New York Times Current History: The European War from the Beginning to March 1915, Vol 1, No. 2 eBook

This eBook from the Gutenberg Project consists of approximately 480 pages of information about New York Times Current History.

Official German Dispatch from Berlin, Received in Amsterdam, Sept. 23.

The Cathedral of Rheims was not used as a mark for a systematic bombardment.  During the last few days the French had strengthened the fortress to defend their present position, and consequently the German bombardment became necessary.  Orders had been given to spare the cathedral.

If it should prove true that during the fire the cathedral suffered, which cannot be yet ascertained, nobody would deplore it more than ourselves, but the French who made Rheims a fortress in support of their defense line are alone to blame.

* * * * *


Official Report Made by Whitney Warren to the French Government, Sept. 28.

On Friday, Sept. 25, I received word from the embassy that the French Government had made arrangements to take me to Rheims in order that I might make a report on general conditions and especially upon the cathedral.  So at 8 o’clock the next morning I started off with two automobiles under the escort of Capt.  Henri Charbonnel, accompanied by two soldiers; one automobile, conducted by Mr. Hall of New York, containing Major Morton Henry, Major Cosby, and Lieut.  Boyd of the embassy.

We followed the route direct to Meaux, then to La Ferte-sur-Jouarre, from there to Chateau-Thierry, where we picked up a third automobile containing Capt.  Perrin, with authority from Gen. Joffre to conduct us anywhere we chose to go, providing it was safe.

From there to Epernay, where we had luncheon, and then to Chalons-sur-Marne, where was stationed the chef d’etat-major.  There they told us it was possible to go to Rheims, although the bombardment had been rather severe the day before.  So we turned northwest and proceeded to Rheims, passing by Conde-sur-Marne and Verzy.  Here we passed many troops, who, although fagged, seemed to be in very good condition, and we arrived at Rheims at 4:30, proceeding directly to the cathedral, where I remained until dark, talking and visiting the monument with the Cure Landrieux and the Abbe Thinot, who had been in charge of the cathedral from the commencement.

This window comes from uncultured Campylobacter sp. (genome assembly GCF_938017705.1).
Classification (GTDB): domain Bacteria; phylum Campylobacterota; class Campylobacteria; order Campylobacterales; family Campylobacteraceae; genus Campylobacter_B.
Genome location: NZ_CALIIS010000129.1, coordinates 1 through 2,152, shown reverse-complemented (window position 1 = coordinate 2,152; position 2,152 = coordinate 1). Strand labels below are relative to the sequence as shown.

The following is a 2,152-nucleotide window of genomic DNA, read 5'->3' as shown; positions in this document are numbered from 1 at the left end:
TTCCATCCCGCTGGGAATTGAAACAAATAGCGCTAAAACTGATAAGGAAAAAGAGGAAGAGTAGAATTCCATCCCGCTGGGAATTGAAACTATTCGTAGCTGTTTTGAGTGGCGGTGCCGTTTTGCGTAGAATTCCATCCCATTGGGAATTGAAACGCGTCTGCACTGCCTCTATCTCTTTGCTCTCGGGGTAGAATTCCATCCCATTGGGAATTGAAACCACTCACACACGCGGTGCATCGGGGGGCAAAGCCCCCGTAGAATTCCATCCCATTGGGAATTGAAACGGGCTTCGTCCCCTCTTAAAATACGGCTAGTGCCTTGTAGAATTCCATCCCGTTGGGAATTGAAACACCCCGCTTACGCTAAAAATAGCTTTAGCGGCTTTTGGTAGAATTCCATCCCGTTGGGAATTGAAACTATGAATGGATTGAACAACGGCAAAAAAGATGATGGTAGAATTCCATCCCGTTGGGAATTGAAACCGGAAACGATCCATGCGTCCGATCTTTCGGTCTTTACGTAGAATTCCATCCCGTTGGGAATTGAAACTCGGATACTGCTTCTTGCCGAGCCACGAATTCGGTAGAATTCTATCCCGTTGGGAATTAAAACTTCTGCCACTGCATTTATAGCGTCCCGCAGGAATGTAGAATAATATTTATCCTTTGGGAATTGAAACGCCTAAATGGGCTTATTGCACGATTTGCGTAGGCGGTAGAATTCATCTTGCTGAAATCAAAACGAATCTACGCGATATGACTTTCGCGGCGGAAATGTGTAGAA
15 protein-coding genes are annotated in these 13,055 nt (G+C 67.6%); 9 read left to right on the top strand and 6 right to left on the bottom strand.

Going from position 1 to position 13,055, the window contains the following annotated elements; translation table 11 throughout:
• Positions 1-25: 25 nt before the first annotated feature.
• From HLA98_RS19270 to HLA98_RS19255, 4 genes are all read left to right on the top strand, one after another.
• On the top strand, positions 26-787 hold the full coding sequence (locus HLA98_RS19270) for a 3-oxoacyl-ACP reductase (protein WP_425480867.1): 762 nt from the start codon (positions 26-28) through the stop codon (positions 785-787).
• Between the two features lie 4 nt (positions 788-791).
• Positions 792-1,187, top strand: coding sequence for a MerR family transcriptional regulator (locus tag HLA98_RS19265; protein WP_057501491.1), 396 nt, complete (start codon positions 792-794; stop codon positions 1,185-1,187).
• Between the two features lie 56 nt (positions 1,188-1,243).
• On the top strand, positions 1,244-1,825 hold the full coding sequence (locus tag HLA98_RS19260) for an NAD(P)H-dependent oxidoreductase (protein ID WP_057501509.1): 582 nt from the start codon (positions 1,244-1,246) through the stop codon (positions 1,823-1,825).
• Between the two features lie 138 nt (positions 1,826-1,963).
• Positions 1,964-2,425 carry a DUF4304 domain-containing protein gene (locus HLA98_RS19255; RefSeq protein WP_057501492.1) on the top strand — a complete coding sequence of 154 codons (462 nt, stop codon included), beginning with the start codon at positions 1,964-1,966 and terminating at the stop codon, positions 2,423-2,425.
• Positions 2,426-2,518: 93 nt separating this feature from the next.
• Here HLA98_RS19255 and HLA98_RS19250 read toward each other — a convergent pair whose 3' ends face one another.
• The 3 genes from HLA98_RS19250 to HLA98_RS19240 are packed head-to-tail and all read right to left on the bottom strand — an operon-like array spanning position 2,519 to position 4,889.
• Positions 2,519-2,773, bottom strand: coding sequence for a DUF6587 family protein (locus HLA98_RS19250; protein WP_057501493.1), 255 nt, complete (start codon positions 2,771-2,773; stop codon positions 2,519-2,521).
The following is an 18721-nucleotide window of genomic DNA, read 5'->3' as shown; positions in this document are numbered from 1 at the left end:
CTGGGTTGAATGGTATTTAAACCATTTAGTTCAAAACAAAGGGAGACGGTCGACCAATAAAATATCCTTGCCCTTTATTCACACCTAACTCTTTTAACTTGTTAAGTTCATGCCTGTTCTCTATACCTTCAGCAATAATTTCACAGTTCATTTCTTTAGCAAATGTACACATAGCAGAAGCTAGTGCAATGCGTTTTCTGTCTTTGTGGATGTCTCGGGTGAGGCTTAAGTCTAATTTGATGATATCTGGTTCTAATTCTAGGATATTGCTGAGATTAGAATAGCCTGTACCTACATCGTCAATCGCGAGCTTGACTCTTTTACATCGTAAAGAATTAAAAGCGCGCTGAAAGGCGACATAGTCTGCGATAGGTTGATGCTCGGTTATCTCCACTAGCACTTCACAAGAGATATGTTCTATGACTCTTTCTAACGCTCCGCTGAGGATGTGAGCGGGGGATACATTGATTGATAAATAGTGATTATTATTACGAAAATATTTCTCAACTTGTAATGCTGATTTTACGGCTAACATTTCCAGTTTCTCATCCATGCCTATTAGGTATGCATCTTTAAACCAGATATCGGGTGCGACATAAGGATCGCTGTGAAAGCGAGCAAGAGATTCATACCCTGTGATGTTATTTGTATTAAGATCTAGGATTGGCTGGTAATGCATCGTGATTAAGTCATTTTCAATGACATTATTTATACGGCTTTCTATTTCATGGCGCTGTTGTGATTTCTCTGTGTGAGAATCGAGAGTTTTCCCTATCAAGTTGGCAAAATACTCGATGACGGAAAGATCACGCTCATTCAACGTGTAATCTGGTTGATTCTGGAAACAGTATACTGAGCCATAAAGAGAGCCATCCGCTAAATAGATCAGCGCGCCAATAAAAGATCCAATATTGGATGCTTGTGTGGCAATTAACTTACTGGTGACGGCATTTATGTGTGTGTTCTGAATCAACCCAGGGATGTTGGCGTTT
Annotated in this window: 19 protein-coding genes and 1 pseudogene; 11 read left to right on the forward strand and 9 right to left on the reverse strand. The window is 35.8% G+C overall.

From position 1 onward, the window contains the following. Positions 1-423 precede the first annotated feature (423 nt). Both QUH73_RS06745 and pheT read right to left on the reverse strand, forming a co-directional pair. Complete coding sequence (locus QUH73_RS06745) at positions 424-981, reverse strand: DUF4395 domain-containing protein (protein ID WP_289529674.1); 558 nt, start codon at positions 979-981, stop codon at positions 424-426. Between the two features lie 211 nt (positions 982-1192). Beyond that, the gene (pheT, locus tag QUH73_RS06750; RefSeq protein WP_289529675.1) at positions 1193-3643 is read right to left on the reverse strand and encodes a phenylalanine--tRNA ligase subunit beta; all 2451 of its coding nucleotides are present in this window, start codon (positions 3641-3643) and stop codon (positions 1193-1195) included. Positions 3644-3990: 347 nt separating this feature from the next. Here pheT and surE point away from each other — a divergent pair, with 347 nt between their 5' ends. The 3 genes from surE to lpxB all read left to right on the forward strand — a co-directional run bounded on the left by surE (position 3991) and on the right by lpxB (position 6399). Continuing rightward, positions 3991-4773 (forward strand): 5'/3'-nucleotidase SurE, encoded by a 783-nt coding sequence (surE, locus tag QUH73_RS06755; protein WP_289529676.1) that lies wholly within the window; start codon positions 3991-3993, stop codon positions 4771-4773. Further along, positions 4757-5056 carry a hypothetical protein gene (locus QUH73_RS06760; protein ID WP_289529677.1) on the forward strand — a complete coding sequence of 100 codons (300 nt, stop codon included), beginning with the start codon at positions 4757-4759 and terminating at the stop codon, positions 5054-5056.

The next day I was again at the cathedral, from 7:30 in the morning until 4:30 in the afternoon, visiting it in every particular, endeavoring to realize the damage done, whether intentionally inflicted or not.  The following is as near as I am able to ascertain the different phases of the bombardment: 

Four Bombs on First Day.

On Sept. 4, when the Germans first entered Rheims, there was a first bombardment by their guns, interpreted by the Germans themselves as either a mistake or caused by the jealousy of some corps not allowed that privilege.  Four bombs fell upon the cathedral—­one on the north transept—­doing but little damage, however.

On Sept. 14 and 15, after the Germans had evacuated the city and the French had entered, the bombardment recommenced, but without touching the cathedral.  On Sept. 17 two bombs struck, one on the apse and the other on the north transept.

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New York Times Current History: The European War from the Beginning to March 1915, Vol 1, No. 2 from Project Gutenberg. Public domain.
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